Jonas Kaufmann says that La Scala and Santa Cecilia are the only two important music centres left in Italy,
Too many theatres have closed in the last few years; a real shame.
Which theatres he’s thinking about isn’t clear, for although many (of the many) Italian opera houses are having financial troubles, none of major houses have closed.
Kaufmann gave an interview to the Corriere della Sera on the eve of his triumphant Winterreise at La Scala. Giuseppina Manin asked him about the new sovrintendente,
I know Pereira well. I’ve worked alongside him for ten years at the Zurich Opera and then Salzburg. He’s already been in contact about our next projects together. The only official one is a Verdi Requiem in 2015, and also an opera.
Manin asked if it were true that he would be in the Cavalleria-Pagliacci which will open the 2015 season, and if the successful Salzburg production of Don Carlo with him and Pappano would also be brought to La Scala?
I think I’d better leave it to Pereira to make any announcements. I can tell you that with Pappano at Santa Cecilia we will record a Puccini album in September.
What will change at La Scala with Pereira?
He loves tradition. In Germany, where the most extreme productions are to be found, he is considered a conservative. I think that he’s the right person for La Scala.
He says that he’s afraid of the heckling from the gallery,
I’m not. I like an audience that expresses an opinion, and knows what it likes. It would be terrible if everyone applauded always and for anything. Conformity is sad. But the opposite is also true, when the boos and whistling become the norm.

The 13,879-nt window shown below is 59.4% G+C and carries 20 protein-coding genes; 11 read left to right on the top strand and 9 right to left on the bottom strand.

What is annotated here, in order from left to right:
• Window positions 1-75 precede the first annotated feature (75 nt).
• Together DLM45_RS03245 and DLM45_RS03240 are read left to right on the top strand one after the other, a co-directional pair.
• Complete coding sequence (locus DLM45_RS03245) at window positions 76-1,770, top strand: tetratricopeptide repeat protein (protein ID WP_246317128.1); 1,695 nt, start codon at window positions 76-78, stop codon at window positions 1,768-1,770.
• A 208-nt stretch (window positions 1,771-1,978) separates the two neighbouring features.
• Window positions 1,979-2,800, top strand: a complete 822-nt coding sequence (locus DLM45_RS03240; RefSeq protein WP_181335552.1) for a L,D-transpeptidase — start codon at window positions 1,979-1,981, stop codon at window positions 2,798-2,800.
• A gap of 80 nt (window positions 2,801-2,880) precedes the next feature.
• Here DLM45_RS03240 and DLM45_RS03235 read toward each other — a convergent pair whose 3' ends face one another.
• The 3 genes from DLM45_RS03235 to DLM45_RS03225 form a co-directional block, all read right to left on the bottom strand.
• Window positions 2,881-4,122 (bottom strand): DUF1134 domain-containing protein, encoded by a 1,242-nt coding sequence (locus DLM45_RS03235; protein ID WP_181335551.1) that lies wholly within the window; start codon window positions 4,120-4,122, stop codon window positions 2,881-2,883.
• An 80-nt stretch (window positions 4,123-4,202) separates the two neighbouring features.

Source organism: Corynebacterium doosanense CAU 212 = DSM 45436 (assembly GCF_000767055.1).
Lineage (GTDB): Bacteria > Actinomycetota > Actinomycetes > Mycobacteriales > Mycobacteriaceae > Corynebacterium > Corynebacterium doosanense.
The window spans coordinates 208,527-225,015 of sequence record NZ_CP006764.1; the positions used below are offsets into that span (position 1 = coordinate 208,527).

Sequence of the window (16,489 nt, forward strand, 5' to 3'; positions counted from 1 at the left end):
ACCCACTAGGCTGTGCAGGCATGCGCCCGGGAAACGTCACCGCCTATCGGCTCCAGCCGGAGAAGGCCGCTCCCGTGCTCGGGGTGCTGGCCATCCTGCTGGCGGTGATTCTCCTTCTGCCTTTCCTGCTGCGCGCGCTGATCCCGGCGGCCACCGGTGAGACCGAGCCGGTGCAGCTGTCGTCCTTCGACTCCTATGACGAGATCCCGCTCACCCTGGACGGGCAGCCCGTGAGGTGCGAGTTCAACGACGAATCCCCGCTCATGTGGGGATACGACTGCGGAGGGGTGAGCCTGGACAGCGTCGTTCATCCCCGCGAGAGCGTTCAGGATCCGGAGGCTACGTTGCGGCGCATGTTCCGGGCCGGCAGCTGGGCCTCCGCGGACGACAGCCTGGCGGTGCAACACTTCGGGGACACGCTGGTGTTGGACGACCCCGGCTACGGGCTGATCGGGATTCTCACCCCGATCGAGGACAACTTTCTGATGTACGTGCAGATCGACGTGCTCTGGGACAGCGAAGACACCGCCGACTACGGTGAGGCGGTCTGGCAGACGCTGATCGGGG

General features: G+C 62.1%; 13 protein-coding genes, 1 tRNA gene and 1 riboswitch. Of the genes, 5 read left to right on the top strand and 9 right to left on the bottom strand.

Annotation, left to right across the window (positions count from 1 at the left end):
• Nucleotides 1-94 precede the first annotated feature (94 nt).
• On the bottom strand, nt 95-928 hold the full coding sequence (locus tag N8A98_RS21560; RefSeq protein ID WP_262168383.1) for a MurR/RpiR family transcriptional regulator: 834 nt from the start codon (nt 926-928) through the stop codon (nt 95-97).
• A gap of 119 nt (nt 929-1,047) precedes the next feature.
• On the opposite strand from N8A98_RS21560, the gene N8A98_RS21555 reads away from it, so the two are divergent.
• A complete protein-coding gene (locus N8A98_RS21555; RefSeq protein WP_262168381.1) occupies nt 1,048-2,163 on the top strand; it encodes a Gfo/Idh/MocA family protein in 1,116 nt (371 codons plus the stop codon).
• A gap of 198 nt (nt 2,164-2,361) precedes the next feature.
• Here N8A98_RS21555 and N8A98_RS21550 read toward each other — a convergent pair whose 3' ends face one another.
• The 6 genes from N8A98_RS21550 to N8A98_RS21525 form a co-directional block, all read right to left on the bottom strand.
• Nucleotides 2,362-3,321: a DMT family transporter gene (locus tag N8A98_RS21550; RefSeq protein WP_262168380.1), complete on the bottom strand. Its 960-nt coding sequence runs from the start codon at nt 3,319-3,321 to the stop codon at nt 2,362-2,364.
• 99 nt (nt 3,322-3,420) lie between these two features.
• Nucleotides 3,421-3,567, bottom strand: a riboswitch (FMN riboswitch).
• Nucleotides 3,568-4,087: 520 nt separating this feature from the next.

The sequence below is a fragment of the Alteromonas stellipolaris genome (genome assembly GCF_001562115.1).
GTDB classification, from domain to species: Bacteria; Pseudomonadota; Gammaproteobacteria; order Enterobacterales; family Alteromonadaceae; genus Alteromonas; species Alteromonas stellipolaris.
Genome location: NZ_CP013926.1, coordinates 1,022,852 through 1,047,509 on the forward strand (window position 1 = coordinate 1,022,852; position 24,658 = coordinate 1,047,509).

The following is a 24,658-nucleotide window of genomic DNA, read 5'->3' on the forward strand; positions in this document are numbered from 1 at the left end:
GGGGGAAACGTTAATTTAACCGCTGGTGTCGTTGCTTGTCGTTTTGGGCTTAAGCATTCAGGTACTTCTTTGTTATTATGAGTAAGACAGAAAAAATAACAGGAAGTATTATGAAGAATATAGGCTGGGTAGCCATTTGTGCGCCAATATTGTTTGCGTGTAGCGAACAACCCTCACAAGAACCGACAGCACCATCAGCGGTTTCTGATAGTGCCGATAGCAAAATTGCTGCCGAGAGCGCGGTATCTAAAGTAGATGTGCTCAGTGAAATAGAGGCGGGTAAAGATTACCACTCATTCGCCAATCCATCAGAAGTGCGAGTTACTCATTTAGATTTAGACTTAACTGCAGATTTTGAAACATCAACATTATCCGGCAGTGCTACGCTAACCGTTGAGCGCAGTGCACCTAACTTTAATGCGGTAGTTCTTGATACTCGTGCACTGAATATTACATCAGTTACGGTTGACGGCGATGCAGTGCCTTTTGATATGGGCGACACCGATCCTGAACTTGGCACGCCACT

Kaufmann distances himself from the opera directors who want to see themselves at the centre of the production. The ideal director?
Above all, Giorgio Strehler, with whom I worked for that Così fan tutte which opened his new Piccolo Teatro, but he died before the opening night. His obsessive attention to detail, and the honesty of the characterisation where intentions were never forced, yet he also had faith in his interpreters and their imagination… For me, at the beginning of my career, it was an essential lesson of what a director should be.
Graham Spicer is a writer, director and photographer in Milan, blogging (under the name ‘Gramilano’) about dance, opera, music and photography for people “who are a bit like me and like some of the things I like”. He was a regular columnist for Opera Now magazine and wrote for the BBC until transferring to Italy.
His scribblings have appeared in various publications from Woman’s Weekly to Gay Times, and he wrote the ‘Danza in Italia’ column for Dancing Times magazine.